Why formative assessment is crucial in a CLIL context

July 6, 2022


I know, the title is rather a bold statement. But that does not make it any less true. Allow me to share the reason I think formative assessment is crucial for CLIL and how you can do this. In as little extra time as possible.

Estimated time to read this article: 6 minutes

Formative assessment in short

Before we can talk about how formative assessment is actually implemented, we need to be on the same page on what it actually is.

Unfortunately, this is not always clear.

If you google it, you will find many different explanations. (The same with CLIL by the way…)

That is the reason I will use one of the more recent descriptions of formative assessment, from the book “Formatief Handelen”, a free, Dutch publication on the topic.

In this book, Formative assessment is being described as:

  1. 1
    A didactic process and not an end result.
  2. 2
    An addition to the way a teacher teaches, not a replacement.
  3. 3
    Part of a lesson series or curriculum, not a singular lesson choice.

The book actually shows quite a few examples and a great graphic to help grasp this concept even better, but I’d rather talk about its application in a CLIL context than translating a book right now 😉.

Something worthy to mention though is a list of things formative assessment is not:

  • Test without grading
  • The obligation to give a lot of personal feedback
  • An activity with a formative element, without any follow-up

Key Take Away

Formative assessment is not just an activity, but a process

Formative assessment in a CLIL context

So far so good, but what does this have to do with CLIL?

Obviously, the book has not been written with the CLIL concept in mind. It is a book for any educational context.

In my opinion however, this does not mean the ideas from this book (and formative assessment as a whole) cannot be applied to CLIL.

It is actually the other way around.

Because CLIL is all about making sure students are actively engaged with a second language, providing effective feedback is very important.

After all, how can students learn the content and the language, if they do not receive any feedback?

Mind you, I do not imply students should get more tests.

It simply means you provide feedback based on the information you gather from students and give feedback on this.

Not in a personal way per sé, but rather as a group.

And this is something you probably already do a lot.

This can be done using the six different types of feedback like recasting and reflecting, but also with various other tools like Kahoot and Padlet.

In other words: you can provide feedback on both language and content.

And all of the above examples work for both.

So, applying formative assessment is important to improve learning if you are only talking about content, but is even more important in a CLIL context as language is also involved.

And you obviously do not have the time to implement summative assessment for all of that (neither should you!)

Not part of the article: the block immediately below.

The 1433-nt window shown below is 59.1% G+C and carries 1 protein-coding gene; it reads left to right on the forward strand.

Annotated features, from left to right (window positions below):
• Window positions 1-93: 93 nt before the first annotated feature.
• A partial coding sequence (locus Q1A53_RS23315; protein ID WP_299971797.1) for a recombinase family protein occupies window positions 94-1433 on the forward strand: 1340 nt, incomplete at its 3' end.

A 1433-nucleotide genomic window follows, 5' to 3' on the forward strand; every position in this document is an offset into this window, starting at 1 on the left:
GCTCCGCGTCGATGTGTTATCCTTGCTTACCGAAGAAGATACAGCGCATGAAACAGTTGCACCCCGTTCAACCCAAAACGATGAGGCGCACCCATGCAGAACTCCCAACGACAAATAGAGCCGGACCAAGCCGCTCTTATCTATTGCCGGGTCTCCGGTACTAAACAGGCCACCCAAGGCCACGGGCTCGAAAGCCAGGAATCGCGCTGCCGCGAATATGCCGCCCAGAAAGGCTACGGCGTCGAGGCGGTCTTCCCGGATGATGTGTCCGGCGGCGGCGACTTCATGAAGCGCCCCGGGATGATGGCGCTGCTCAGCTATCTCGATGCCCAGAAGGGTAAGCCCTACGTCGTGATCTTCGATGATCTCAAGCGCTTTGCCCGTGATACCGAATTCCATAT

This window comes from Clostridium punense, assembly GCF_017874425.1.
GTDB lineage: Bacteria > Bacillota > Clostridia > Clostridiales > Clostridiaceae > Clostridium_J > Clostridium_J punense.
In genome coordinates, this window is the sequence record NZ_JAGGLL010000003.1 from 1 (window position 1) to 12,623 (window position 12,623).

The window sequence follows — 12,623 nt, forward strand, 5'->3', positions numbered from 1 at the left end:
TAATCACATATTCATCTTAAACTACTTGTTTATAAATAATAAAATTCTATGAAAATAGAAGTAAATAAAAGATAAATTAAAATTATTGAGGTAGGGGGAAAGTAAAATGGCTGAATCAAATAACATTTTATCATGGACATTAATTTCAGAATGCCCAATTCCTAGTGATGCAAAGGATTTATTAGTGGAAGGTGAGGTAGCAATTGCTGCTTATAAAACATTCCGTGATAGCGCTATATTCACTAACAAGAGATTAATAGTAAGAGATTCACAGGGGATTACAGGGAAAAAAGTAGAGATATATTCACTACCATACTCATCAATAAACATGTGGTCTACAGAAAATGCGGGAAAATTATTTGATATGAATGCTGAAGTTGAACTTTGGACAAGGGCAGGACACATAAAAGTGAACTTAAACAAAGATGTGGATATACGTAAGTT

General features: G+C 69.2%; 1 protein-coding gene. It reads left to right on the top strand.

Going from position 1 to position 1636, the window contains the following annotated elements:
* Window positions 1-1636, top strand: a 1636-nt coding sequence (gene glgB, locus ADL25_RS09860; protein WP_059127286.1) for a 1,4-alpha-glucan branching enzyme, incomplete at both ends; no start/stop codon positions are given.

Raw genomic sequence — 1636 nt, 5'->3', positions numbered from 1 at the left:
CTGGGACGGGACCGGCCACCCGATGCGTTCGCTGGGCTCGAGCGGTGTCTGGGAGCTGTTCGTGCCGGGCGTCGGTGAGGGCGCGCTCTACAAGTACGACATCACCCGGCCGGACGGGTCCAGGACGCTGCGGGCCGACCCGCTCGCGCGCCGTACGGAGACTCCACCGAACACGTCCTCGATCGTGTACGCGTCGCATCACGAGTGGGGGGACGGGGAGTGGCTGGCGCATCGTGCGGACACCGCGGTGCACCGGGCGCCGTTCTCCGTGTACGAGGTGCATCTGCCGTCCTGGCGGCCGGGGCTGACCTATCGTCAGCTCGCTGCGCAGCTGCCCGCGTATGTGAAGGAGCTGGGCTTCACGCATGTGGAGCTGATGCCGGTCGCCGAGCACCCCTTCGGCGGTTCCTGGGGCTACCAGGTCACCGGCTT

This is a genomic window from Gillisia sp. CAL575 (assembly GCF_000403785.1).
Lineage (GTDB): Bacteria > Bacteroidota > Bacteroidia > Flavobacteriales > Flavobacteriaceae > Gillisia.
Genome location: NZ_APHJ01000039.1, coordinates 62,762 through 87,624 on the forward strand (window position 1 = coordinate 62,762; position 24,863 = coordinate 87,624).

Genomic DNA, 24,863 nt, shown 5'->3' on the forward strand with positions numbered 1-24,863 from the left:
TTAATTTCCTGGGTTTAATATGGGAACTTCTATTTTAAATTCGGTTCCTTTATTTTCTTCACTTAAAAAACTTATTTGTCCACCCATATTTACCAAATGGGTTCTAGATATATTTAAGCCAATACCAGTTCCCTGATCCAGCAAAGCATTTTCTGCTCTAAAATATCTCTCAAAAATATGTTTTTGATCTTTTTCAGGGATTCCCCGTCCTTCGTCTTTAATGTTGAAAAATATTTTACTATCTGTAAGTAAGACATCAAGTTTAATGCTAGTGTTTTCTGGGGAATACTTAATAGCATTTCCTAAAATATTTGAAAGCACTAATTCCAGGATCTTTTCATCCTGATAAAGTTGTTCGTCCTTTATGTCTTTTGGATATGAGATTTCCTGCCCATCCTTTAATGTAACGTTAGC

I feel like I can almost hear you think: Sure, Patrick, this is all nice and such, but…

…how can you implement this, with taking too much extra time?

Key Take Away

Because CLIL requires assessment of both language and content, formative assessment plays an important role

Steps you can take to implement this

With all the references to theoretical ideas, I am sure you are ready for some practical lesson ideas now.

Don’t worry, I haven’t forgotten about those!

Here we go: three ways to implement formative assessment in your CLIL lesson.

The opening question

I have talked about this activity before, the simple setup is: you ask a question at the beginning of the lesson to check if students already understand the homework or the work they have to do next. Based on their answers, you determine whether they need more explanation or can get to work.

Alternatively, this can also be a question at the end of the informing stage, to check if some students might need additional explanation, or an exit ticket at the end of the lesson to determine the priorities for the next lesson.

Find the mistake

Instead of providing feedback on the answers of a (diagnostic) test for every student individually, you compile a list of ‘common mistakes’ and share these with the students. (I would refrain from publishing the names with the mistakes…).

The students analyse the questions and answers and need to come up with the correct answer.

To make it slightly trickier, you can even include one correct answer students have to identify.

You could also keep this list of ‘common mistakes’ and use this in another class to prepare students for a summative test.

Fast track

Some students can go through the materials faster, or at their own pace. Allowing these students to do this within clear parameters not only allows for differentiation, but also can be great way to implement formative assessment.

Asking students to work backwards, starting with a diagnostic test, and then asking them what they feel they should work on to master the topic asks students to reflect upon their own work.

And you as a teacher can facilitate that without it taking up too much extra time, as long as you are okay with some students working at their own pace and communicating what they have learned.

In my experience, this increase both motivation and understanding.


Is formative assessment in any type of education? Yes

Is it even more important in a CLIL context? In my opinion, yes

And as such, I think it is a worthy topic to discuss in more detail in the future.

Curious to hear what you think about this!

  • {"email":"Email address invalid","url":"Website address invalid","required":"Required field missing"}